I'm sort of the same way. I am self employed and isolated and my schedule is pretty much free to drift freely. I too find myself staying up a few hours later, then sleeping a couple hours later, resulting in a greater than 24 hour schedule. The only disadvantage to it really is the fact that I live in a small town where all the businesses close early. In a big city I could totally stay on this schedule indefinitely.

    • by KhabaLox (1906148)

      Same here. Ever since our kids started sleeping through the night (about 2.5 years ago), my wife and I don't usually have a problem waking up at pretty close to 6 every day (weekends included). Our two toddlers (3 and 4) usually come into our room and climb in bed between 5 and 6. The younger falls asleep again easily, and can sleep through until 7, while the other is itching to get out of bed (but we make him stay until 6).

  • I don't get enough sleep during the week, so I drink a lot of sugary, caffeinated beverages at times to keep me awake at my desk job. That's not healthy, I know. However, I also take decently good multivitamins, cut out caffeine and switch to water by mid-afternoon, work out regularly following a personal trainer's advice, and tend to eat intelligently at mealtimes. I don't eat chips, popcorn, candy, cookies, or whatever else during the day.

    This is what works for me, and I'm quite fit by any account. Right

  • This is crap. (Score:3, Insightful)

    by Daryen (1138567) on Thursday May 10, 2012 @01:57PM (#39958053)

    Your weight is a result of calories in vs. calories out.

    Nothing else.

    Yes, disrupting your sleep patterns may affect the "calories out" department slightly, but that is not what is making you fat. It is food that is making you fat. If you have some kind of magical body that violates the law of conservation of energy, please let the scientific community know immediately, otherwise it's time to put down the sandwich.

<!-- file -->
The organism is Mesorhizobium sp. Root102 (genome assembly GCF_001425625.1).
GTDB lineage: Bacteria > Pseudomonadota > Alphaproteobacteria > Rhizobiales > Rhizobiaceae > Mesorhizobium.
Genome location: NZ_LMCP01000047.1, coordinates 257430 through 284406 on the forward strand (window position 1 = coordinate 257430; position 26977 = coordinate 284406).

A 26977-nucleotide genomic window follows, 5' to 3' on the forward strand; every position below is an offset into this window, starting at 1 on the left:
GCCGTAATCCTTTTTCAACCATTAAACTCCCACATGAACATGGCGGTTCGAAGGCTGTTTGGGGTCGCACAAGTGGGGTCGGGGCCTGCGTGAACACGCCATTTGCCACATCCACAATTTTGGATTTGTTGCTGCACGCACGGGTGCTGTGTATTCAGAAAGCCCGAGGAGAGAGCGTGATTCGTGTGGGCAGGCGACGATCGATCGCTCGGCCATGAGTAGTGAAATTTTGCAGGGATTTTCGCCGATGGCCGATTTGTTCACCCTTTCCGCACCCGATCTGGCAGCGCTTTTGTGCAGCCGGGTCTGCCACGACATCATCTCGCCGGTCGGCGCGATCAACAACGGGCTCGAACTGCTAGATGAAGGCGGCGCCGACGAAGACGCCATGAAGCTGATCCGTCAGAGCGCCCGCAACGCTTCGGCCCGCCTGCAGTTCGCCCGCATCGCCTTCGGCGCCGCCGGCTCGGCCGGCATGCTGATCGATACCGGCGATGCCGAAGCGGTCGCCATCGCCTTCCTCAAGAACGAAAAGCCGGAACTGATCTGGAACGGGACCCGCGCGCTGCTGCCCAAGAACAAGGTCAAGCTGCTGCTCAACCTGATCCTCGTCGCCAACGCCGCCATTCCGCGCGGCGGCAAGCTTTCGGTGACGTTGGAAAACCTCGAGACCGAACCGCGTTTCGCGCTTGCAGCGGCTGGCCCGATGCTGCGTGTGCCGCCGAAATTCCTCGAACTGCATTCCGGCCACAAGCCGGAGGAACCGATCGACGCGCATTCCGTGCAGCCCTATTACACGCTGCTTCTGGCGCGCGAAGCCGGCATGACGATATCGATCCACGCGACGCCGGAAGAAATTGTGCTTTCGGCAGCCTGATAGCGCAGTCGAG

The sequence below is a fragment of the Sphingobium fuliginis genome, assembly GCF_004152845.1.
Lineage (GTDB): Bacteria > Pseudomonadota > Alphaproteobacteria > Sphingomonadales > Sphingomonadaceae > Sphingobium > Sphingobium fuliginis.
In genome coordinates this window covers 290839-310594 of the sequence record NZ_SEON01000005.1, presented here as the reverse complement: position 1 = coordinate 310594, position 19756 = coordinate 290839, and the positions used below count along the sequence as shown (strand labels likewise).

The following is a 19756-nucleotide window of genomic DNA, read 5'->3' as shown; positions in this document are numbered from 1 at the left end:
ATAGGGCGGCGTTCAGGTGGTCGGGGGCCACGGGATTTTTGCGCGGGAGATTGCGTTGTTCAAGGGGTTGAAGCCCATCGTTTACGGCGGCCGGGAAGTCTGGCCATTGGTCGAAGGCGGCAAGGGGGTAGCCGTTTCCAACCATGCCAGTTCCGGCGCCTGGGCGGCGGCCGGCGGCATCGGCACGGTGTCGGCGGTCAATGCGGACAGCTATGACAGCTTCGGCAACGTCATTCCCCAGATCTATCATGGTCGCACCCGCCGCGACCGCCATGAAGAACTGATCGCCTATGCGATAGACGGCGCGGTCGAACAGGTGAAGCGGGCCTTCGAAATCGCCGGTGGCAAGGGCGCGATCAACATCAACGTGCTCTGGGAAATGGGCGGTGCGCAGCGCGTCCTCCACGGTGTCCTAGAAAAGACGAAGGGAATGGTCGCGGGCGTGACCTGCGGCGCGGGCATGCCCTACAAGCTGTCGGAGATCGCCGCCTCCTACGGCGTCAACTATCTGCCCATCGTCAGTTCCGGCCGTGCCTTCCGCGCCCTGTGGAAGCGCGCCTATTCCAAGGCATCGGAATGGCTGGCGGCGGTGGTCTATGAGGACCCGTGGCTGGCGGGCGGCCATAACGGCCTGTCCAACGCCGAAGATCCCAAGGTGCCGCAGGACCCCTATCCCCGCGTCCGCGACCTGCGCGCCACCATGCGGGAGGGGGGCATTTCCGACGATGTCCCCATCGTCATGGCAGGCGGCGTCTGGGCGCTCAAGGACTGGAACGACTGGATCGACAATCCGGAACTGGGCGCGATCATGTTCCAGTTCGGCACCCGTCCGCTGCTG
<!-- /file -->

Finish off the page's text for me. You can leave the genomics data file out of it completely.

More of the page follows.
• Re:This is crap. (Score:4, Informative)

      by Anonymous Coward on Thursday May 10, 2012 @02:15PM (#39958255)

      Look up sleep apnea. And stop spreading jaded ignorance.

    • What's with all the "just eat less" posts on this story? Are you reading what it's trying to tell you?

      • by Daryen (1138567)

        What's with all the "just eat less" posts on this story? Are you reading what it's trying to tell you?

        Yes, I read what it's trying to tell me.

        "We're not going to give you any hard data, and because the scientific article is behind a paywall, you're shit out of luck. What we WILL give you instead is one more excuse that you can use to rationalize how fat you are. We realize that anything that shifts the blame off of your bad diet and worse exercise routine will make you feel better about yourself. We're going to pass up this opportunity to tell you that that calorie difference between a well rested indivi

    • by data2 (1382587)

      Actually, less sleep is responsible for more calories in, as we tend to eat lots of sugary stuff to stay awake when tired.

    • Re:This is crap. (Score:5, Informative)

      by Miamicanes (730264) on Thursday May 10, 2012 @04:33PM (#39959641)

      > Your weight is a result of calories in vs. calories out.